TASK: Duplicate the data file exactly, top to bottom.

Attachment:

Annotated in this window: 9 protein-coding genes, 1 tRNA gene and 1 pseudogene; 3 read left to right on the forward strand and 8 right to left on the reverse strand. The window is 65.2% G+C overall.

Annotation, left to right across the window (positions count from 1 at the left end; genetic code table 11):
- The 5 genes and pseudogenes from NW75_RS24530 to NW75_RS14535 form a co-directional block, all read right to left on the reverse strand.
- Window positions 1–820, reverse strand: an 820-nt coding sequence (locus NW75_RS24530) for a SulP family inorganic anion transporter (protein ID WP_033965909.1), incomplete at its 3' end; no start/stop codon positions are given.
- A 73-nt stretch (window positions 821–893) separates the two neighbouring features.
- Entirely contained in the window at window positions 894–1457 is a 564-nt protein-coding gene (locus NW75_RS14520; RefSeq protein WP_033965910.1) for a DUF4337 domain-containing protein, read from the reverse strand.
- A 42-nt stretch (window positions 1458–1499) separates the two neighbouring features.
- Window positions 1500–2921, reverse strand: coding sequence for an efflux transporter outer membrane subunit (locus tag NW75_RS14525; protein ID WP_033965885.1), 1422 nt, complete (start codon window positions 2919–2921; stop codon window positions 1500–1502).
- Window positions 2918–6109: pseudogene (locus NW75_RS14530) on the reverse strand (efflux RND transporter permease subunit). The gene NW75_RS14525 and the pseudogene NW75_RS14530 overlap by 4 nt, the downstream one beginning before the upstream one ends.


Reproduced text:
Annotated in this window: 9 protein-coding genes, 1 tRNA gene and 1 pseudogene; 3 read left to right on the forward strand and 8 right to left on the reverse strand. The window is 65.2% G+C overall.

Annotation, left to right across the window (positions count from 1 at the left end; genetic code table 11):
- The 5 genes and pseudogenes from NW75_RS24530 to NW75_RS14535 form a co-directional block, all read right to left on the reverse strand.
- Window positions 1–820, reverse strand: an 820-nt coding sequence (locus NW75_RS24530) for a SulP family inorganic anion transporter (protein ID WP_033965909.1), incomplete at its 3' end; no start/stop codon positions are given.
- A 73-nt stretch (window positions 821–893) separates the two neighbouring features.
- Entirely contained in the window at window positions 894–1457 is a 564-nt protein-coding gene (locus NW75_RS14520; RefSeq protein WP_033965910.1) for a DUF4337 domain-containing protein, read from the reverse strand.
- A 42-nt stretch (window positions 1458–1499) separates the two neighbouring features.
- Window positions 1500–2921, reverse strand: coding sequence for an efflux transporter outer membrane subunit (locus tag NW75_RS14525; protein ID WP_033965885.1), 1422 nt, complete (start codon window positions 2919–2921; stop codon window positions 1500–1502).
- Window positions 2918–6109: pseudogene (locus NW75_RS14530) on the reverse strand (efflux RND transporter permease subunit). The gene NW75_RS14525 and the pseudogene NW75_RS14530 overlap by 4 nt, the downstream one beginning before the upstream one ends.